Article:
"According to the United Nations Population Fund (UNFPA), between 2011 and 2020, more than 140 million girls will become child brides."

Sounds slightly unrealistic. Of course, this is coming from the UN.

Jon

That statistic sounds like it's taken out of context. That number probably covers the whole world, not just Islamic countries. In which case it sounds feasible. 3rd world country people breed like rabbits.
 

ki_atsushi

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Latest news update says this story is false.
Not saying that child brides aren't a problem though, and I know a lot of friends who have worked for NGOs that campaign against exploitation of women and underaged girls. You hear about a lot of moneyed people from the gulf, rich from oil wealth, spending their fortunes in other countries.
Sex tourism is everywhere around the world.

I call bullshit, why would they concoct a story around about someone dying if they are still alive and it can be proven?

Let me guess, the photos this guy produces are before the death?

P.S.- Why did they pick this guy out of nowhere if it's a fake story? (that's what I'm getting at)
 
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SML

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I also feel like this is a false story, if only because I believe I have read it before a few years ago, and a few years before that, etc. The kind of story that's designed to end up in "This week in Islam" threads, like the "mass child wedding" stories you may have seen.

That aside, yes, child weddings are a practice inexcusable by appeals to cultural relativism.
 

bokmeow

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I call bullshit, why would they concoct a story around about someone dying if they are still alive and it can be proven?

Let me guess, the photos this guy produces are before the death?

P.S.- Why did they pick this guy out of nowhere if it's a fake story? (that's what I'm getting at)

Well, not the first time a story was concocted about still living individuals. Sells papers maybe?

Anyways, the journalist insists that it's true, but government officials, and an independent children's rights organization in Yemen says the story is false. The journalist has to protect his reputation, 'cos the veracity of his reporting is his business card, Yemen doesn't want more unrest from poverty and revolt inspired by the Arab Spring. The children's rights organization would be the only party to gain support from highlighting this issue; yet, not only did it conclude from its investigations that the story is false, it accused the reporter of being party to groupings of people that create such stories in order to get publicity, attention, and aid from international organizations.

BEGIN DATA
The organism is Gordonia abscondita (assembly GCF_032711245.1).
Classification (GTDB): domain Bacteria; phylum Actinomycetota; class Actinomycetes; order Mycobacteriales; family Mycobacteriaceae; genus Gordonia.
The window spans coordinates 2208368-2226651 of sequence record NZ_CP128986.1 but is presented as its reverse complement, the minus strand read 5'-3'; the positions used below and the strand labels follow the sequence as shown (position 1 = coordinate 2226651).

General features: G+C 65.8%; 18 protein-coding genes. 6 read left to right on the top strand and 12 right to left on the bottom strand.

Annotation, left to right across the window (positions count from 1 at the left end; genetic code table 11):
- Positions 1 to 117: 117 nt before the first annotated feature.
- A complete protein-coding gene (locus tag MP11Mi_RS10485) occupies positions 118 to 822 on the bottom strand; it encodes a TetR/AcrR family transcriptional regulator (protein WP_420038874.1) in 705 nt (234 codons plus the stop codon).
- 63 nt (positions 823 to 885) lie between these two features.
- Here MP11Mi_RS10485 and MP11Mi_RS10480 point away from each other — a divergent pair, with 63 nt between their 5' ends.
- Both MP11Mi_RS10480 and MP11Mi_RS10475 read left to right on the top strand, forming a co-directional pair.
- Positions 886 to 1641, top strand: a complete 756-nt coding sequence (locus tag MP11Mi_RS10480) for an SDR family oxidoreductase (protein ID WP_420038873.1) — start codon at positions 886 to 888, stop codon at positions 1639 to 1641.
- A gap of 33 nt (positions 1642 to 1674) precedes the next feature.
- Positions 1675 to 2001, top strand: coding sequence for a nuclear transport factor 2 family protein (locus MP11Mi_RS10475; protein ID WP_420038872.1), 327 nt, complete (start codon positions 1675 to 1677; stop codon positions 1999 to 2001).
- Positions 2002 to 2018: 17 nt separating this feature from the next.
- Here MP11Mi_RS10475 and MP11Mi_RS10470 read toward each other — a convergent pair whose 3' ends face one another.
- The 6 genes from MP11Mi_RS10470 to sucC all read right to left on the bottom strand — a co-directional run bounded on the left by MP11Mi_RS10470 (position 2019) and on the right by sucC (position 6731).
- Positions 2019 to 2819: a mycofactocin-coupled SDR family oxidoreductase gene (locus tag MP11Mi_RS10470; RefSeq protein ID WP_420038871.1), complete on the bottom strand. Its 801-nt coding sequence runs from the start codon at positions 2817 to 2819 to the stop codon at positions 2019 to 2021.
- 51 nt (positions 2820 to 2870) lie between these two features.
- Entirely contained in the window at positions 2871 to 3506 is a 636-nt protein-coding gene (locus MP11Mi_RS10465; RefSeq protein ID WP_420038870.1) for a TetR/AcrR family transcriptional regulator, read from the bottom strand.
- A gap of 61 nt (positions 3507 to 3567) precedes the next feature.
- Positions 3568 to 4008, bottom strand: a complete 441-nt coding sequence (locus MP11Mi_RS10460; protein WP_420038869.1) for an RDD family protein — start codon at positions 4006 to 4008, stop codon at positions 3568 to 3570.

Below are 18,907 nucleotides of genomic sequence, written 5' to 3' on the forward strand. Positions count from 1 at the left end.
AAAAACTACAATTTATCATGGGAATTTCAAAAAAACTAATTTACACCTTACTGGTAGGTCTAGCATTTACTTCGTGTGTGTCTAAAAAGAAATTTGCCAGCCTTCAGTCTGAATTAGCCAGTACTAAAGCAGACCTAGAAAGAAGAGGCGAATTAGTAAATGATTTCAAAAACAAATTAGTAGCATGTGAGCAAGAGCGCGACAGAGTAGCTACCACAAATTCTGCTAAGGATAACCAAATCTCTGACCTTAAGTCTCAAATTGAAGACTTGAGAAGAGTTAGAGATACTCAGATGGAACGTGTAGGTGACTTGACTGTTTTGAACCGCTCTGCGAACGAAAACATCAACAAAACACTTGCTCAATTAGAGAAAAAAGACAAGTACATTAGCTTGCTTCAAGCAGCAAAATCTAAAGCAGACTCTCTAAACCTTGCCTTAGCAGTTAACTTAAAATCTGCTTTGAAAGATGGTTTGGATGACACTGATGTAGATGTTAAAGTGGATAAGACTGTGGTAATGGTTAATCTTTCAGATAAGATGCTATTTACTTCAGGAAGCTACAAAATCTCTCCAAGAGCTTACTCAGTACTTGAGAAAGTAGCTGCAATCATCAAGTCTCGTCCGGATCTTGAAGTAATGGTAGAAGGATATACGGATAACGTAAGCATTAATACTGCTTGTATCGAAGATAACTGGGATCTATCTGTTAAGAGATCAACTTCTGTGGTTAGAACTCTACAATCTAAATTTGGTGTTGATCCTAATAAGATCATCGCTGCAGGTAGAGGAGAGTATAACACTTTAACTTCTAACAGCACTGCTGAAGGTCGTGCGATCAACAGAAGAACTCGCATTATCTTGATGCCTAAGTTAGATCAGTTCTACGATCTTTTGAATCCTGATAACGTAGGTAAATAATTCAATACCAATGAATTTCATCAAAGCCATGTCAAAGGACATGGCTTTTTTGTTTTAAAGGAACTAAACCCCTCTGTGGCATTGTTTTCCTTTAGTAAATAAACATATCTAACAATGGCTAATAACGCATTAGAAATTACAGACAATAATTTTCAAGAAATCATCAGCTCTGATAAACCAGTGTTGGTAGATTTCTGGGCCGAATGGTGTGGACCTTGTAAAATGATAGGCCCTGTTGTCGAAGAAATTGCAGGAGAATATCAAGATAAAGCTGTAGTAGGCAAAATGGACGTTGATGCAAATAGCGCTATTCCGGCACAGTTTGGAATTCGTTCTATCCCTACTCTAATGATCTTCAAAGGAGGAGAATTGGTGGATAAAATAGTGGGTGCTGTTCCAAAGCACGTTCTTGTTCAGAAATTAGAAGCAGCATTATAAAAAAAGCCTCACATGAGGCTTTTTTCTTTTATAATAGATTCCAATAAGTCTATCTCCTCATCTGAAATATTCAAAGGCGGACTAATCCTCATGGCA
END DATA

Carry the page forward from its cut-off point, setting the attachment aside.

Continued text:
So, stay tuned.
 

StevenK

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While terrible, why do I doubt this statistic?

"According to the United Nations Population Fund (UNFPA), between 2011 and 2020, more than 140 million girls will become child brides."

Sounds slightly unrealistic. Of course, this is coming from the UN.

Jon

They're counting anyone under the age of 18 as a child. The legal age to marry in most of Europe, and a lot of the world in fact, is 16, so it becomes a meaningless statistic.

The 50 million under 15 is an eye opener though as there are very few countries where this is legal.
 

evil wasabi

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I also feel like this is a false story, if only because I believe I have read it before a few years ago, and a few years before that, etc. The kind of story that's designed to end up in "This week in Islam" threads, like the "mass child wedding" stories you may have seen.

That aside, yes, child weddings are a practice inexcusable by appeals to cultural relativism.

http://www.bbc.co.uk/news/world-middle-east-23454291

In a three-minute video posted online, Nada al-Ahdal, a slight and pretty 11-year-old girl, has caught the attention of millions in her home country, Yemen, and abroad, as she tells her story.

Sitting in a car, she speaks to the camera eloquently and forcefully, and tells of an alleged attempt by her parents to forcibly marry her to an older man.

"Does it satisfy you for me to be married? Does this satisfy you?... Mum, accept this: I don't want you. You killed my dreams, all of them."

The video went viral, first in Arabic, and then in a version that was translated into English, and clocked over seven million views in three days.

However, since it first emerged, a number of sides, including Nada's parents, have disputed the child's story.

The case has thrown a spotlight on the contentious issue of the forced marriage of children in Yemen, where it is a socially accepted custom in some areas.

Some Yemeni social media users reacted negatively to the video itself, feeling that it was wrong to expose Nada's parents to public criticism, as it was not in keeping with Yemeni traditions.

"I swear this is shameful. How can you bash the girls of Yemen like this… You've embarrassed us… This is the start of her going astray," was the reaction of one Yemeni Facebook user.

Nada is now in the custody of the Yemeni Women's Union, a women's rights NGO.


Nada al-Ahdal says she ran away from home to avoid marriage